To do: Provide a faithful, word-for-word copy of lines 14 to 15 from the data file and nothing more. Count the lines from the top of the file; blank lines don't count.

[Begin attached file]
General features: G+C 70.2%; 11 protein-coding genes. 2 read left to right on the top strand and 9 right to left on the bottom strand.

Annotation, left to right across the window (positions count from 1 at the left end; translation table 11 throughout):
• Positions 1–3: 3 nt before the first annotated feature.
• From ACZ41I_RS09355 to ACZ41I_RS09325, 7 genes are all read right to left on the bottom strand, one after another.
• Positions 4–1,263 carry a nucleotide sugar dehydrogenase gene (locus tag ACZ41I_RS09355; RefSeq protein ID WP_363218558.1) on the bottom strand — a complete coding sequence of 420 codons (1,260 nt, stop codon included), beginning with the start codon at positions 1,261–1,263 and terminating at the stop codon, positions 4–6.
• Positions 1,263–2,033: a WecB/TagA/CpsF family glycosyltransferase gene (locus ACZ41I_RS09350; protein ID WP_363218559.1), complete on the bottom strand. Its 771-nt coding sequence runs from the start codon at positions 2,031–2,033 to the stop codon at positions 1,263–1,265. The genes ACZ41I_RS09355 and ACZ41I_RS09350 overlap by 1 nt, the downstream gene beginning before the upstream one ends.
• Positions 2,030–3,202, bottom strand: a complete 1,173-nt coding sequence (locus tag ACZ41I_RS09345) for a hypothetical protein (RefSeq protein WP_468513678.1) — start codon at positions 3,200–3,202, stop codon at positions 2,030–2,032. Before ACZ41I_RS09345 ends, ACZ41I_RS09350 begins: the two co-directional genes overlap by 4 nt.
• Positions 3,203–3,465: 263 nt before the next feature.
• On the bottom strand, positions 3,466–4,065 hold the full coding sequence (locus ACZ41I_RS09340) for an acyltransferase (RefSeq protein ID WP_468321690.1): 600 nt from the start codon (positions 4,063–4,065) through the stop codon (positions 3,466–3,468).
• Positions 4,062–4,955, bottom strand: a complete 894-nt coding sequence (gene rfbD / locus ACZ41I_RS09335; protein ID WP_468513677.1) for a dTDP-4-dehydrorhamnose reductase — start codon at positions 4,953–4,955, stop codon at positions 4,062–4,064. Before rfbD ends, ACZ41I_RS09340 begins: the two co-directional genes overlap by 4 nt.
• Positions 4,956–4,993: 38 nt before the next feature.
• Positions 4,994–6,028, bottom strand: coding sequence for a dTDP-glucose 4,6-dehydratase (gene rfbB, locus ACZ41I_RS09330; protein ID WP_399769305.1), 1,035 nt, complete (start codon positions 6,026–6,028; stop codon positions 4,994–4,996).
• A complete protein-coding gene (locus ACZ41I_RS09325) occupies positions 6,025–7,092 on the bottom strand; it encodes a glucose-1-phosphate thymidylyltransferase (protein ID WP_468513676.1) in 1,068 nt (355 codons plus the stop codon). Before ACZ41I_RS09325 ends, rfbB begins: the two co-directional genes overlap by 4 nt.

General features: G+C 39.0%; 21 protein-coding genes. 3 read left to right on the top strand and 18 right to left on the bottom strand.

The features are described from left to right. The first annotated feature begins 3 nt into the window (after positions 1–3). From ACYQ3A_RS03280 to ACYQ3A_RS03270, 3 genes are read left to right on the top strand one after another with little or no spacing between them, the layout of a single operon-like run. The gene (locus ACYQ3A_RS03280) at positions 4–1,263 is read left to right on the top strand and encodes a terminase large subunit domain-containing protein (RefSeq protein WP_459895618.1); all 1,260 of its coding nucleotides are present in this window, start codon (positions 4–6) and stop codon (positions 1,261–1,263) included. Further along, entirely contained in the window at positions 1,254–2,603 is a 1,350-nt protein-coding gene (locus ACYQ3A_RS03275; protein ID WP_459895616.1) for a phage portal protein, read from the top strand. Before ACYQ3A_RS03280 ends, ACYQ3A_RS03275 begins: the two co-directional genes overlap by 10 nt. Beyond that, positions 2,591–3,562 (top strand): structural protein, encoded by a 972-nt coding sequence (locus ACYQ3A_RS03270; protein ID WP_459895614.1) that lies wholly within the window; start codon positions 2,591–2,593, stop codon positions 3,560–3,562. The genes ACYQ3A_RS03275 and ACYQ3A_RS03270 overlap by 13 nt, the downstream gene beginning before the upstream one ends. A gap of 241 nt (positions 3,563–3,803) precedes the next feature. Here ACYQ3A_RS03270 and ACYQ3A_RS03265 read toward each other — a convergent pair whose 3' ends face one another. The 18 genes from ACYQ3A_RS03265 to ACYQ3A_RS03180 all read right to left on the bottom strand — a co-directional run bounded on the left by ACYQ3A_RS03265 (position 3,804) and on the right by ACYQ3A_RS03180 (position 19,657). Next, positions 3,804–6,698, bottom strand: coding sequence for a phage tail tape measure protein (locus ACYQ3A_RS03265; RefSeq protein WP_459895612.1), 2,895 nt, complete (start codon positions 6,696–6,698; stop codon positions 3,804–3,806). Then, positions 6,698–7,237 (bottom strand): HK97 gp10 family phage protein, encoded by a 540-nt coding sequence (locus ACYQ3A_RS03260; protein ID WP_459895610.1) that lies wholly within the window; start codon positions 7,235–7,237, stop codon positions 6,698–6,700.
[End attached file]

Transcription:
General features: G+C 39.0%; 21 protein-coding genes. 3 read left to right on the top strand and 18 right to left on the bottom strand.

The features are described from left to right. The first annotated feature begins 3 nt into the window (after positions 1–3). From ACYQ3A_RS03280 to ACYQ3A_RS03270, 3 genes are read left to right on the top strand one after another with little or no spacing between them, the layout of a single operon-like run. The gene (locus ACYQ3A_RS03280) at positions 4–1,263 is read left to right on the top strand and encodes a terminase large subunit domain-containing protein (RefSeq protein WP_459895618.1); all 1,260 of its coding nucleotides are present in this window, start codon (positions 4–6) and stop codon (positions 1,261–1,263) included. Further along, entirely contained in the window at positions 1,254–2,603 is a 1,350-nt protein-coding gene (locus ACYQ3A_RS03275; protein ID WP_459895616.1) for a phage portal protein, read from the top strand. Before ACYQ3A_RS03280 ends, ACYQ3A_RS03275 begins: the two co-directional genes overlap by 10 nt. Beyond that, positions 2,591–3,562 (top strand): structural protein, encoded by a 972-nt coding sequence (locus ACYQ3A_RS03270; protein ID WP_459895614.1) that lies wholly within the window; start codon positions 2,591–2,593, stop codon positions 3,560–3,562. The genes ACYQ3A_RS03275 and ACYQ3A_RS03270 overlap by 13 nt, the downstream gene beginning before the upstream one ends. A gap of 241 nt (positions 3,563–3,803) precedes the next feature. Here ACYQ3A_RS03270 and ACYQ3A_RS03265 read toward each other — a convergent pair whose 3' ends face one another. The 18 genes from ACYQ3A_RS03265 to ACYQ3A_RS03180 all read right to left on the bottom strand — a co-directional run bounded on the left by ACYQ3A_RS03265 (position 3,804) and on the right by ACYQ3A_RS03180 (position 19,657). Next, positions 3,804–6,698, bottom strand: coding sequence for a phage tail tape measure protein (locus ACYQ3A_RS03265; RefSeq protein WP_459895612.1), 2,895 nt, complete (start codon positions 6,696–6,698; stop codon positions 3,804–3,806). Then, positions 6,698–7,237 (bottom strand): HK97 gp10 family phage protein, encoded by a 540-nt coding sequence (locus ACYQ3A_RS03260; protein ID WP_459895610.1) that lies wholly within the window; start codon positions 7,235–7,237, stop codon positions 6,698–6,700.